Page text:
RELATIONSHIPS BETWEEN VEGETATION INDICES AND RAINFALL AND PET AT DIFFERENT TIME-LAGS: A STUDY AT A MEDITERRANEAN TO ARID GRADIENT
Keywords: Vegetation Response, NDVI, Rainfall, Potential Evapotranspiration, Climatic Gradient, Regression Analysis, Time-Lag Analysis, Classification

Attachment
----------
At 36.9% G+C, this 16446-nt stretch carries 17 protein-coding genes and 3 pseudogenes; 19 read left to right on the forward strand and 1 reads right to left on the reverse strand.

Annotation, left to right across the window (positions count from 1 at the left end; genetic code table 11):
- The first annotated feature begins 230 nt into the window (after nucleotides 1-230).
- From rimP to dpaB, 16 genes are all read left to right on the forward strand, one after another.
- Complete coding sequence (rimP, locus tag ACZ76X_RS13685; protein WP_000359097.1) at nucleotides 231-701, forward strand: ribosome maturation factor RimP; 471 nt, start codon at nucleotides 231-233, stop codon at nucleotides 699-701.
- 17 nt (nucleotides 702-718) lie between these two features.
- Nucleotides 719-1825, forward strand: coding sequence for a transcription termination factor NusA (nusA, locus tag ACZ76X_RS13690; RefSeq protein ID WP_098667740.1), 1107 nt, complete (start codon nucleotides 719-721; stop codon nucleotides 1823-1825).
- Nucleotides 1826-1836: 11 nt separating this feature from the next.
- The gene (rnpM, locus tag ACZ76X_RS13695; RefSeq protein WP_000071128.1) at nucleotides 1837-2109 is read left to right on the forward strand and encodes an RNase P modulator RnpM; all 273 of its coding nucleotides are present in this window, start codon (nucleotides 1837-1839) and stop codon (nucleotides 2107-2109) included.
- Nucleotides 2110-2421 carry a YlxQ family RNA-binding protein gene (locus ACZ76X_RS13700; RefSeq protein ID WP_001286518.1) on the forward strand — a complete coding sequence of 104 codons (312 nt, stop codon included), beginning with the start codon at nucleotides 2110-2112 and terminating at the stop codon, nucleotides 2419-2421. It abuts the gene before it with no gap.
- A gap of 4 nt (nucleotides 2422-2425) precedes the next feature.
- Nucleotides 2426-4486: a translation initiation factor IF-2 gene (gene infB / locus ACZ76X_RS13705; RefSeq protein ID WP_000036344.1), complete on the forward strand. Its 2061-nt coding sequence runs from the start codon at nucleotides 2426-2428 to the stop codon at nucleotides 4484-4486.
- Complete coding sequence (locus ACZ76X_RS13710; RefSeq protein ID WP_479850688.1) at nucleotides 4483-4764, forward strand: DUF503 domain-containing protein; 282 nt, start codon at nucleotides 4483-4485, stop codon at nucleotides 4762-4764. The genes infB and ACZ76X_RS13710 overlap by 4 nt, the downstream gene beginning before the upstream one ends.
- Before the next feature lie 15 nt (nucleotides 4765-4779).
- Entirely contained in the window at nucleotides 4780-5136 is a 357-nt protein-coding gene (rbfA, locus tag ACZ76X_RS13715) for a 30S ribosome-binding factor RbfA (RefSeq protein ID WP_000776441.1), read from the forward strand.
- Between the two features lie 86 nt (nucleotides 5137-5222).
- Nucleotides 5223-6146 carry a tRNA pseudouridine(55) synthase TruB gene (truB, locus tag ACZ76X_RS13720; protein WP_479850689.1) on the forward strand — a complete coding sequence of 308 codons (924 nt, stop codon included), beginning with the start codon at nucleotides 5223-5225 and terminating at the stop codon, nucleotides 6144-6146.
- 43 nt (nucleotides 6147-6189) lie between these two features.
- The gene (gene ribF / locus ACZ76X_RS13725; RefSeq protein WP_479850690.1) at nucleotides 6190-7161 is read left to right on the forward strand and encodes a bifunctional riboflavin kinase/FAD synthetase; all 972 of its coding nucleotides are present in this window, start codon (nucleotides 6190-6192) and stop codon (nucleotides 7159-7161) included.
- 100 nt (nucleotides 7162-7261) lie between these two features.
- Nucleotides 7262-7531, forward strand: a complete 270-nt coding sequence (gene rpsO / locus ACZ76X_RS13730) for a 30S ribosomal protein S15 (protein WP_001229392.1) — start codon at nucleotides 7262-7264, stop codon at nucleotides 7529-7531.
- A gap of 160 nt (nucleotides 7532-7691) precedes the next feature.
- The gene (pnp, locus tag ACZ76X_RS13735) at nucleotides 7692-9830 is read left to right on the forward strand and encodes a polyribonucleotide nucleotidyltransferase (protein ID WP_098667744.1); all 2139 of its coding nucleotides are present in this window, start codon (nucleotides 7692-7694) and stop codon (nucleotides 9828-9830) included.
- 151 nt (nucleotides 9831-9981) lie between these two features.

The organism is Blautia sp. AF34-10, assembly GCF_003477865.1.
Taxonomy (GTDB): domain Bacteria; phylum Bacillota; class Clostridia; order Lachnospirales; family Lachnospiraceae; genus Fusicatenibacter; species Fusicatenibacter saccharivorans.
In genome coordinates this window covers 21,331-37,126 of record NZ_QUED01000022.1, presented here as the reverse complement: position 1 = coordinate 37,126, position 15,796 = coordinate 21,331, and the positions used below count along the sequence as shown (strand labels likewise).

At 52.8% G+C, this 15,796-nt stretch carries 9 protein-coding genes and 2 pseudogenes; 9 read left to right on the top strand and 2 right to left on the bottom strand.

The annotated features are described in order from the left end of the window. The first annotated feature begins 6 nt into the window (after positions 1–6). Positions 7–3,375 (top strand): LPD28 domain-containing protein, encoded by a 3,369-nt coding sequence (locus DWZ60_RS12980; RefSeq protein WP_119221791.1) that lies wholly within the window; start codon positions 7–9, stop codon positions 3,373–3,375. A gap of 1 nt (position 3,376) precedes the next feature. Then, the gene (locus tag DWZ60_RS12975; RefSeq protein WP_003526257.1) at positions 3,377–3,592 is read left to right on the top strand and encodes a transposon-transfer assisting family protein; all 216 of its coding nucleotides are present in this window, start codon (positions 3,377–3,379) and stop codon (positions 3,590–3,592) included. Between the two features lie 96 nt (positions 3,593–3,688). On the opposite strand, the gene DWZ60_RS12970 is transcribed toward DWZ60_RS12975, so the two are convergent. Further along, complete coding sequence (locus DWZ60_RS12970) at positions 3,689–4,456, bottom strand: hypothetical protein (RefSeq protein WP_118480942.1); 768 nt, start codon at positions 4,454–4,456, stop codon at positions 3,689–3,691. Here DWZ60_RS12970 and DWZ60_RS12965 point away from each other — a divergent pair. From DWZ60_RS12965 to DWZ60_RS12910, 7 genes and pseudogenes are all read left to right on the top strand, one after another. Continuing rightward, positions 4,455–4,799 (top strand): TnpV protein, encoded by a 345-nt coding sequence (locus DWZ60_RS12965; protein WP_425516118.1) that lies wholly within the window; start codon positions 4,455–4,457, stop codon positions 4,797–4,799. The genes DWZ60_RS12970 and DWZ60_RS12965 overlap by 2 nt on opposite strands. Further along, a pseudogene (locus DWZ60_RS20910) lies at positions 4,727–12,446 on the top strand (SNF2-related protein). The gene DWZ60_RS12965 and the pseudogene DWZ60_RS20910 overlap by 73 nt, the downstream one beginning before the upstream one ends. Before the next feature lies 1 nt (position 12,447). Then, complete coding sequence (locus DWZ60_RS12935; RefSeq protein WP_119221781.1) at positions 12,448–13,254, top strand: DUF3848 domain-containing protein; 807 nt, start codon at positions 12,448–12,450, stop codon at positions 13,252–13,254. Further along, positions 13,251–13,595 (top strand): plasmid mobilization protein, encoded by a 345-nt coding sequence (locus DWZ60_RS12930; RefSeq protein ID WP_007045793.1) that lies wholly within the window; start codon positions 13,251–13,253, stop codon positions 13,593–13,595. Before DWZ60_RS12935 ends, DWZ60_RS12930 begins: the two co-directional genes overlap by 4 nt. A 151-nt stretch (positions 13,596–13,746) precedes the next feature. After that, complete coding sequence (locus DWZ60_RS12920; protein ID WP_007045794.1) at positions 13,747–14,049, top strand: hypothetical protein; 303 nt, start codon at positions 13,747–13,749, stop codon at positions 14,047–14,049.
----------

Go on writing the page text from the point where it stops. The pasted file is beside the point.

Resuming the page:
Abstract. The climatic gradient between the Judean Lowland and the Negev Desert in Central Israel represents a transition zone between dense shrublands in the North, and desert fringe Batha and Irano-Turanian vegetation in the South, characterizing wide Mediterranean Type Climate regions around the world. Understanding the expected response of these water-limited ecosystems to climate change presents a significant challenge due to the high geodiversity of Mediterranean environments. Studying relationships between vegetation patterns and climatic parameters is fundamental for this purpose, and remote sensing provides a valuable tool for investigating these relationships over large regions. This study aims at examining the relationships between NDVI extracted from Sentinel2 and rainfall and PET accumulated over 1 to 6 months. The analysis was first conducted for 38 sites (100×100 meters) across the climatic gradient for three years representing high (2016), low (2017), and average (2018) rainfall. Results indicate that the highest correlation between NDVI and climatic parameters is achieved for accumulation interval of two months. Least-squares analysis was then utilized for calculating the per-pixel regression coefficients between NDVI and corresponding rainfall and PET. Classification of the multi-temporal NDVI (2016–2018) and of the linear regressions’ coefficients between NDVI and rainfall and PET at accumulation interval of 2 months yielded both high accuracies. Since these slope and intercept coefficients can be perceived as representing the water-use regime at each pixel, the similarity between the classification results suggests that multi-temporal NDVI typologies correspond water-use regime typologies across desert fringe ecosystems at the margins of Mediterranean regions.